April 17, 2014 1 Photo

  • Rep. Delaney discusses congressional gridlock Rep. Delaney discusses congressional gridlock

    While giving a civics lesson at Frostburg State University on Thursday, U.S. Rep. John Delaney, congressman from Maryland’s sixth district, told students that the polarization in Congress is due primarily to redistricting and a poorly designed Congressional schedule.

    April 17, 2014 1 Photo

  • Fourmile Ridge wind project approved, moves forward

    The Federal Aviation Administration has approved the Fourmile Ridge wind project in eastern Garrett County and site preparation started April 7, according to Frank Maisano, a wind industry spokesman. The current notice listed on the FAA website for the project is for a small change in turbine location.

    April 17, 2014

  • Oakland back to normal after toppled tanker closes business district

    The town of Oakland returned to normal activities Thursday, one day after a tanker full of liquid propane overturned in the heart of the business district.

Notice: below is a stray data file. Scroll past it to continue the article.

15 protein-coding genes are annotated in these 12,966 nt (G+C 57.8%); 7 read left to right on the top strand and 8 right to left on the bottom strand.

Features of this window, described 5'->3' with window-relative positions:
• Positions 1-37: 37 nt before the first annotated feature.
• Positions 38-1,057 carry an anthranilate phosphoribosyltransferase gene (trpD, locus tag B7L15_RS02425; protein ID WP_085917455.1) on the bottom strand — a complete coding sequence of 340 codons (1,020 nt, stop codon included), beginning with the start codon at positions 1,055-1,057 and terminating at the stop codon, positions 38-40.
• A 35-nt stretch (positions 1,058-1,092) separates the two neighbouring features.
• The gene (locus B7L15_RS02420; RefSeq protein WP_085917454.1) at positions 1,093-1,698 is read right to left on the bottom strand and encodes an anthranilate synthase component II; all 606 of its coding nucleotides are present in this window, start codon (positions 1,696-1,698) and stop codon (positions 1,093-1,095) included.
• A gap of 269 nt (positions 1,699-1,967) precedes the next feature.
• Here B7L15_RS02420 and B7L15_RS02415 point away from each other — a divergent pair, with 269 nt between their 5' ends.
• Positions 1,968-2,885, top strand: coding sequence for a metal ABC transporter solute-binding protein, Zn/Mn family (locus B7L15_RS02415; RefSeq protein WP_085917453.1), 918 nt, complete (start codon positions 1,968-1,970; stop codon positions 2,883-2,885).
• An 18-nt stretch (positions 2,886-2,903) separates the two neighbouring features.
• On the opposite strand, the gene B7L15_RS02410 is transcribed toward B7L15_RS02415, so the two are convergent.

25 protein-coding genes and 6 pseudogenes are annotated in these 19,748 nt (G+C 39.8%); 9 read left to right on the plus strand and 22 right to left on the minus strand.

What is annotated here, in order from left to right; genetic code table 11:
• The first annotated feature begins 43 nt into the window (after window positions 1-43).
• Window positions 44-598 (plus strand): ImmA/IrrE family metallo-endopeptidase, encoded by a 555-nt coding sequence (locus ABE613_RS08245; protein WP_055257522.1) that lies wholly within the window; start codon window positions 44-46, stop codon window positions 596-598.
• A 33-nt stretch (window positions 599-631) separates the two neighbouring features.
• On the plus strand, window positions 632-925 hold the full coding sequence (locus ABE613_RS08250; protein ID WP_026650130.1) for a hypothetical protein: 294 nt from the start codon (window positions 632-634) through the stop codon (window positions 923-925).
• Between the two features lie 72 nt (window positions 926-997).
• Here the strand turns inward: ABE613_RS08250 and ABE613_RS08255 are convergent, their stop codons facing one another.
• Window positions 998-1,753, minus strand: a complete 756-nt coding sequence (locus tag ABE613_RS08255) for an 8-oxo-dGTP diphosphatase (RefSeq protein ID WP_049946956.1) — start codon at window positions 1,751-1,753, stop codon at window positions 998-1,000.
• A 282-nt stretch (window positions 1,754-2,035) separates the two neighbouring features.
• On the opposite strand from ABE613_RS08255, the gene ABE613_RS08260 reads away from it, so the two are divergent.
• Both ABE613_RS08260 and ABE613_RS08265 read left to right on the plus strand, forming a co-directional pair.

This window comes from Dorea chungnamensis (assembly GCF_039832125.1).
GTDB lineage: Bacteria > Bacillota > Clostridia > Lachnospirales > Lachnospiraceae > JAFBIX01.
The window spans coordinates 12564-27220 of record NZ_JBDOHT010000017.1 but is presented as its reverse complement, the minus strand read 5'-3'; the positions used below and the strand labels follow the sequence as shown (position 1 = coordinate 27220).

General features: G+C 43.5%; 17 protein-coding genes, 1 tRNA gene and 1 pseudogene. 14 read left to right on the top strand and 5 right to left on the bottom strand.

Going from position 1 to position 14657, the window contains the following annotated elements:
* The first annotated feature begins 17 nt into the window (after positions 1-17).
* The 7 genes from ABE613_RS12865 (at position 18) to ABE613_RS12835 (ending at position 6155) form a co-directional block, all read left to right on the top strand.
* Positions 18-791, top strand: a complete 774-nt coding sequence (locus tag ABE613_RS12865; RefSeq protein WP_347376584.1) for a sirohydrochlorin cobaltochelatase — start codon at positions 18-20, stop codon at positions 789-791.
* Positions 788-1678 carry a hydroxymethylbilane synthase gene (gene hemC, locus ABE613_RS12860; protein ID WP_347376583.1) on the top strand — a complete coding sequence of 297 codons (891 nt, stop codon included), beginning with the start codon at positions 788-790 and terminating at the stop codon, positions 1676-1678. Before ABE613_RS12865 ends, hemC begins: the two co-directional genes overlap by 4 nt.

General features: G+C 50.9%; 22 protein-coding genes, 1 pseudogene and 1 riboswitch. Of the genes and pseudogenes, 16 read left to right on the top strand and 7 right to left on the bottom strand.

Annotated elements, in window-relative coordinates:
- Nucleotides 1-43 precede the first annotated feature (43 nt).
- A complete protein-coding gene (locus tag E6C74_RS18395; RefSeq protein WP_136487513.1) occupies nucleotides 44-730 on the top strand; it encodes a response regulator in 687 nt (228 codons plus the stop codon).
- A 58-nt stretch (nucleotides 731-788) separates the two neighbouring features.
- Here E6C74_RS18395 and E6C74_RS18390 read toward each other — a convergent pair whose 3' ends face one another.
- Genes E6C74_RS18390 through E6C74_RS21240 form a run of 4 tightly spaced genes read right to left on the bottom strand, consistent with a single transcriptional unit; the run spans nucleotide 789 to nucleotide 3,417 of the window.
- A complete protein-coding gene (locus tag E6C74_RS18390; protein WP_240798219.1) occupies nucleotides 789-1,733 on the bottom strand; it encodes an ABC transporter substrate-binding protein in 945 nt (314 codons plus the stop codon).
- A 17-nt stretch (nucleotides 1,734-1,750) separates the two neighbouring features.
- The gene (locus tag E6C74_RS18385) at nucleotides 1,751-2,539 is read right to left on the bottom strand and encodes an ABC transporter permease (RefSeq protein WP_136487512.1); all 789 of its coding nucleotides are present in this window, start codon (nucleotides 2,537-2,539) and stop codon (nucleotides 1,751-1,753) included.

Shortly after 8 p.m. Wednesday the toppled tanker was removed and its 10,000-gallon load transferred to another tanker.

    April 17, 2014

  • Students back Southern Middle School renovation

    Students from both Southern and Northern middle schools presented a list of reasons why Southern Middle needs to be renovated during the Garrett County Commission meeting Tuesday.

    April 17, 2014

  • Trial run Trial run

    April 17, 2014 1 Photo

  • 72nd anniversary of Doolittle Raid on Tokyo 72nd anniversary of Doolittle Raid on Tokyo

    Friday, April 18, has another special meaning for me besides Good Friday.
    April 18, 1942, proved to be a pivotal day for American morale, following the deadly air attack and destruction conceived and executed by Japanese Adm. Isoroku Yamamoto.

    April 17, 2014 1 Photo

  • Lara Courrier seeks re-appointment to Mineral school board

    I, Lara Courrier, am seeking re-election to the Mineral County Board of Education to continue the work I’ve done the last four years. Having served as a school counselor at the Burlington Center School and the Chick Buckbee Juvenile Center for nearly six years, as well as approximately 20 years total working with children, I have insight into the needs of kids and the importance of the actions of the school board. Having three sons and several nieces and nephews in Mineral County schools, I have an added incentive to continue to work hard to ensure the efficient running of our school system. 

    April 17, 2014

Must Read
News related video